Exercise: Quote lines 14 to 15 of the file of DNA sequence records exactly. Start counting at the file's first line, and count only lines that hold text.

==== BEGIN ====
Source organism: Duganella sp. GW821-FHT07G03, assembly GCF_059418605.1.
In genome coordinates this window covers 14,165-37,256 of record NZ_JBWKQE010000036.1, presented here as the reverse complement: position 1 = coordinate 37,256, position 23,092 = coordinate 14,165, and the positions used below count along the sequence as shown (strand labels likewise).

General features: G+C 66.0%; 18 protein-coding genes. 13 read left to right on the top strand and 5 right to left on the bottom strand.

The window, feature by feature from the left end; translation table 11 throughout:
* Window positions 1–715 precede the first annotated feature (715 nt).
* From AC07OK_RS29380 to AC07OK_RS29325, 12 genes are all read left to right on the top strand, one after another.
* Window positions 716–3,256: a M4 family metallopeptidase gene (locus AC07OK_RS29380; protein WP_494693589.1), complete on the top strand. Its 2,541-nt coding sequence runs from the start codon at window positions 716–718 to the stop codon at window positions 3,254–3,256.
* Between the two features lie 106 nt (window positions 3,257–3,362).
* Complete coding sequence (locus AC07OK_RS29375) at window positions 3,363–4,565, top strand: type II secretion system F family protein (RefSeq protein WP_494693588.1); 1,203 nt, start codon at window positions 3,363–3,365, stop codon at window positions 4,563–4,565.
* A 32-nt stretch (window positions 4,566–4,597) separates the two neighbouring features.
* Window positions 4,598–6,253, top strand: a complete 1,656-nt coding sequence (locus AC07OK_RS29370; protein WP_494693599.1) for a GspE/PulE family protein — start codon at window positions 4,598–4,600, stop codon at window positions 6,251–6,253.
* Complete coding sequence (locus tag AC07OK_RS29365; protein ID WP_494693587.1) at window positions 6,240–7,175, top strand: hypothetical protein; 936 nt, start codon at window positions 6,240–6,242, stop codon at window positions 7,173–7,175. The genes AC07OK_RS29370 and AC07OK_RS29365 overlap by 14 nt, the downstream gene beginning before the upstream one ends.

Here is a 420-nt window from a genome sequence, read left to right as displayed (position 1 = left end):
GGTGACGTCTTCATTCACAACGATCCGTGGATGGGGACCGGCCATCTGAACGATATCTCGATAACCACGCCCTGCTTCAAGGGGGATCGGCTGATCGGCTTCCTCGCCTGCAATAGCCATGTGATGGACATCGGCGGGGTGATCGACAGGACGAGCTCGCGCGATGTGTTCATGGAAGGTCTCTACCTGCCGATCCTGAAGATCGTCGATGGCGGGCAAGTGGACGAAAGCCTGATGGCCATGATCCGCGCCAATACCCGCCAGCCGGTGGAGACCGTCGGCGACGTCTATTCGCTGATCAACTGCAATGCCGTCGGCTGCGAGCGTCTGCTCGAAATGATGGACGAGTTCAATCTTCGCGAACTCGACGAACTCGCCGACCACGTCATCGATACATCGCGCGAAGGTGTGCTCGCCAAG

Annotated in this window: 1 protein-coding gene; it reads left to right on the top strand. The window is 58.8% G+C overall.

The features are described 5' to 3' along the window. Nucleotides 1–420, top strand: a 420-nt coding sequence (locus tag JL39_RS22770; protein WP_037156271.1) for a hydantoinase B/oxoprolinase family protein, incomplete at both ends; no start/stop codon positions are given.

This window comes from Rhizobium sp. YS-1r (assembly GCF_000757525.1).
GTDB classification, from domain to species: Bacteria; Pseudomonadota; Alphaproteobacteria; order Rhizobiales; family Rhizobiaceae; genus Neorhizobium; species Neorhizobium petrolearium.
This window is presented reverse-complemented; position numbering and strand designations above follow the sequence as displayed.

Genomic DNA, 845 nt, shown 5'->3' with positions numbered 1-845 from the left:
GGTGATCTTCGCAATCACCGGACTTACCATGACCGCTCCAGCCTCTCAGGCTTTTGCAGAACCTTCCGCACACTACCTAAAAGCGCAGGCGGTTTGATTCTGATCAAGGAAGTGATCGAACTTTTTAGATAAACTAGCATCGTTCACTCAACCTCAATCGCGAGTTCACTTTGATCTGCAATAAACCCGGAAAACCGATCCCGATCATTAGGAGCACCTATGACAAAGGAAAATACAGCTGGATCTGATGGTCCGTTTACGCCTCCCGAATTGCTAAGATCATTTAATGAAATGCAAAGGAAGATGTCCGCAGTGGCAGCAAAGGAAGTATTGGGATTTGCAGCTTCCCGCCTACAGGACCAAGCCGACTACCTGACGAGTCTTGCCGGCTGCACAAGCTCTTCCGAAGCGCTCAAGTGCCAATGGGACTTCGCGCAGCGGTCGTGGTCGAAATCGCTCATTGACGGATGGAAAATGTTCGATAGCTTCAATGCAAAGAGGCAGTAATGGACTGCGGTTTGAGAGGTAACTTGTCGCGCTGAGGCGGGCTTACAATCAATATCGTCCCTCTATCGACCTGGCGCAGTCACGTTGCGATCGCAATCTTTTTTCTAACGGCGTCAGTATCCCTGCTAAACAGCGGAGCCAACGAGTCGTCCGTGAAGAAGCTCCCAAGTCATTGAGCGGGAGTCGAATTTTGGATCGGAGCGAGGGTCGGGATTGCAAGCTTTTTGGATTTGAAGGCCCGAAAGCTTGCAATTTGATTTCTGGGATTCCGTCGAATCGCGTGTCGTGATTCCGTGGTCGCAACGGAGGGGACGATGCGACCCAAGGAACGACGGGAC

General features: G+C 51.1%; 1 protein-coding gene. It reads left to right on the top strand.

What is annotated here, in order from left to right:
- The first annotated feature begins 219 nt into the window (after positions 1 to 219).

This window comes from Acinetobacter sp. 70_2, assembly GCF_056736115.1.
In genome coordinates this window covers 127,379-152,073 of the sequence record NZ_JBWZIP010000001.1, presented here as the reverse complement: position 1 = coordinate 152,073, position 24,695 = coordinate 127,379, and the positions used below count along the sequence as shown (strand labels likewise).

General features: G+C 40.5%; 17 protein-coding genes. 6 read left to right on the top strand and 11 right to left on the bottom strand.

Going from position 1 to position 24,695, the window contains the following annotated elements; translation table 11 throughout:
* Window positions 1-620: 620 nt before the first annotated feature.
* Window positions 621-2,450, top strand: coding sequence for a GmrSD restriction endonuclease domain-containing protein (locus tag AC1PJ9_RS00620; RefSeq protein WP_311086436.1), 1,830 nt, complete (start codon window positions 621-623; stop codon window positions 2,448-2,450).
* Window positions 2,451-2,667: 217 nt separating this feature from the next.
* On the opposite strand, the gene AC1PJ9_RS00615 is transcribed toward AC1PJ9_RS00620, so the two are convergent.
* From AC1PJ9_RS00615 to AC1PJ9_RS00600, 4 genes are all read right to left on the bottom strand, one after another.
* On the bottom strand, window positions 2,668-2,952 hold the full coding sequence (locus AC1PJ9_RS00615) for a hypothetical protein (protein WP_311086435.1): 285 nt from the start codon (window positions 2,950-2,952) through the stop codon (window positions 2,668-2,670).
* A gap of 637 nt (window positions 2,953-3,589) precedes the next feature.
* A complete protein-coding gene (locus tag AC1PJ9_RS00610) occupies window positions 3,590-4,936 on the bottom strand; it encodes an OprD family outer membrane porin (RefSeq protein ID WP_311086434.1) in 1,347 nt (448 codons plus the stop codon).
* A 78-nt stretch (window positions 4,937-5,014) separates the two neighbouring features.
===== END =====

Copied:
GGTGACGTCTTCATTCACAACGATCCGTGGATGGGGACCGGCCATCTGAACGATATCTCGATAACCACGCCCTGCTTCAAGGGGGATCGGCTGATCGGCTTCCTCGCCTGCAATAGCCATGTGATGGACATCGGCGGGGTGATCGACAGGACGAGCTCGCGCGATGTGTTCATGGAAGGTCTCTACCTGCCGATCCTGAAGATCGTCGATGGCGGGCAAGTGGACGAAAGCCTGATGGCCATGATCCGCGCCAATACCCGCCAGCCGGTGGAGACCGTCGGCGACGTCTATTCGCTGATCAACTGCAATGCCGTCGGCTGCGAGCGTCTGCTCGAAATGATGGACGAGTTCAATCTTCGCGAACTCGACGAACTCGCCGACCACGTCATCGATACATCGCGCGAAGGTGTGCTCGCCAAG

Annotated in this window: 1 protein-coding gene; it reads left to right on the top strand. The window is 58.8% G+C overall.